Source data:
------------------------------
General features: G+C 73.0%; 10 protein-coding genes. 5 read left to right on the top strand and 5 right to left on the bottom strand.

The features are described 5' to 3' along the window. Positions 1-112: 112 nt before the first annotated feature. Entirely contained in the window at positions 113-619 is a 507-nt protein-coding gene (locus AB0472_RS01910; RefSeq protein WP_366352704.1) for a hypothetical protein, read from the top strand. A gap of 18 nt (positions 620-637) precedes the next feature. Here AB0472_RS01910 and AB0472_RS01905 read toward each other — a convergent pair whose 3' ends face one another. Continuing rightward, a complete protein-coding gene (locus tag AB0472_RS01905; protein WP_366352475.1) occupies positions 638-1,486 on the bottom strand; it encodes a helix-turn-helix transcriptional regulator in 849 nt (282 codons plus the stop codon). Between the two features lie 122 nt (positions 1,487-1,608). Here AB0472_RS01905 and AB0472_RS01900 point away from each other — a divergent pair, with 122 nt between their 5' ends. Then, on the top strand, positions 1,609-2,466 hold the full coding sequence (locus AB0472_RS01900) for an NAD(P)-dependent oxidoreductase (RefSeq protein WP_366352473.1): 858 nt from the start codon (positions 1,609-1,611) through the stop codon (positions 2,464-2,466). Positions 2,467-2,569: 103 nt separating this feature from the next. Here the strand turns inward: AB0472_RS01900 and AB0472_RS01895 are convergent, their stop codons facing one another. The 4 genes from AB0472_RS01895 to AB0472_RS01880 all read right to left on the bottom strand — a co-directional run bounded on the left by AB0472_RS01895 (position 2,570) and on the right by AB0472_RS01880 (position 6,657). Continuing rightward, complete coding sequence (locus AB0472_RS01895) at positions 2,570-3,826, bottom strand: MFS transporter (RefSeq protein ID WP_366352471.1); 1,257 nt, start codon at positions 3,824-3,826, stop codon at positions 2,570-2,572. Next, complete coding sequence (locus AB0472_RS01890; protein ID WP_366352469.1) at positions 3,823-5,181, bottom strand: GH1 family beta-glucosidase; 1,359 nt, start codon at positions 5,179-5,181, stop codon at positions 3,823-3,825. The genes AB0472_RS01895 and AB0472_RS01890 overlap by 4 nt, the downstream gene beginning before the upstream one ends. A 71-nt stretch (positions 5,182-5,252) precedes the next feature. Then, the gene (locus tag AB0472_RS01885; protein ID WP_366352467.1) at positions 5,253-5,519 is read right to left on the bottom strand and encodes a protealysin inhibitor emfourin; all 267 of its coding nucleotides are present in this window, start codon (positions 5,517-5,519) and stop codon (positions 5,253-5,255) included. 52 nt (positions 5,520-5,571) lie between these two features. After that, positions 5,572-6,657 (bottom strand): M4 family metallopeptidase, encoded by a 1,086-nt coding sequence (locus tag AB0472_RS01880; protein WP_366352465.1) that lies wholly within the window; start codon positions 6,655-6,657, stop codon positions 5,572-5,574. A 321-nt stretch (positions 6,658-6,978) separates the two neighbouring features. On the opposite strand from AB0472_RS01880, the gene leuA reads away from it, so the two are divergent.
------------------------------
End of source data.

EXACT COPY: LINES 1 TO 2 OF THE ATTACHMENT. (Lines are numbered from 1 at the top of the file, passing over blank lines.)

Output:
General features: G+C 73.0%; 10 protein-coding genes. 5 read left to right on the top strand and 5 right to left on the bottom strand.

The features are described 5' to 3' along the window. Positions 1-112: 112 nt before the first annotated feature. Entirely contained in the window at positions 113-619 is a 507-nt protein-coding gene (locus AB0472_RS01910; RefSeq protein WP_366352704.1) for a hypothetical protein, read from the top strand. A gap of 18 nt (positions 620-637) precedes the next feature. Here AB0472_RS01910 and AB0472_RS01905 read toward each other — a convergent pair whose 3' ends face one another. Continuing rightward, a complete protein-coding gene (locus tag AB0472_RS01905; protein WP_366352475.1) occupies positions 638-1,486 on the bottom strand; it encodes a helix-turn-helix transcriptional regulator in 849 nt (282 codons plus the stop codon). Between the two features lie 122 nt (positions 1,487-1,608). Here AB0472_RS01905 and AB0472_RS01900 point away from each other — a divergent pair, with 122 nt between their 5' ends. Then, on the top strand, positions 1,609-2,466 hold the full coding sequence (locus AB0472_RS01900) for an NAD(P)-dependent oxidoreductase (RefSeq protein WP_366352473.1): 858 nt from the start codon (positions 1,609-1,611) through the stop codon (positions 2,464-2,466). Positions 2,467-2,569: 103 nt separating this feature from the next. Here the strand turns inward: AB0472_RS01900 and AB0472_RS01895 are convergent, their stop codons facing one another. The 4 genes from AB0472_RS01895 to AB0472_RS01880 all read right to left on the bottom strand — a co-directional run bounded on the left by AB0472_RS01895 (position 2,570) and on the right by AB0472_RS01880 (position 6,657). Continuing rightward, complete coding sequence (locus AB0472_RS01895) at positions 2,570-3,826, bottom strand: MFS transporter (RefSeq protein ID WP_366352471.1); 1,257 nt, start codon at positions 3,824-3,826, stop codon at positions 2,570-2,572. Next, complete coding sequence (locus AB0472_RS01890; protein ID WP_366352469.1) at positions 3,823-5,181, bottom strand: GH1 family beta-glucosidase; 1,359 nt, start codon at positions 5,179-5,181, stop codon at positions 3,823-3,825. The genes AB0472_RS01895 and AB0472_RS01890 overlap by 4 nt, the downstream gene beginning before the upstream one ends. A 71-nt stretch (positions 5,182-5,252) precedes the next feature. Then, the gene (locus tag AB0472_RS01885; protein ID WP_366352467.1) at positions 5,253-5,519 is read right to left on the bottom strand and encodes a protealysin inhibitor emfourin; all 267 of its coding nucleotides are present in this window, start codon (positions 5,517-5,519) and stop codon (positions 5,253-5,255) included. 52 nt (positions 5,520-5,571) lie between these two features. After that, positions 5,572-6,657 (bottom strand): M4 family metallopeptidase, encoded by a 1,086-nt coding sequence (locus tag AB0472_RS01880; protein WP_366352465.1) that lies wholly within the window; start codon positions 6,655-6,657, stop codon positions 5,572-5,574. A 321-nt stretch (positions 6,658-6,978) separates the two neighbouring features. On the opposite strand from AB0472_RS01880, the gene leuA reads away from it, so the two are divergent.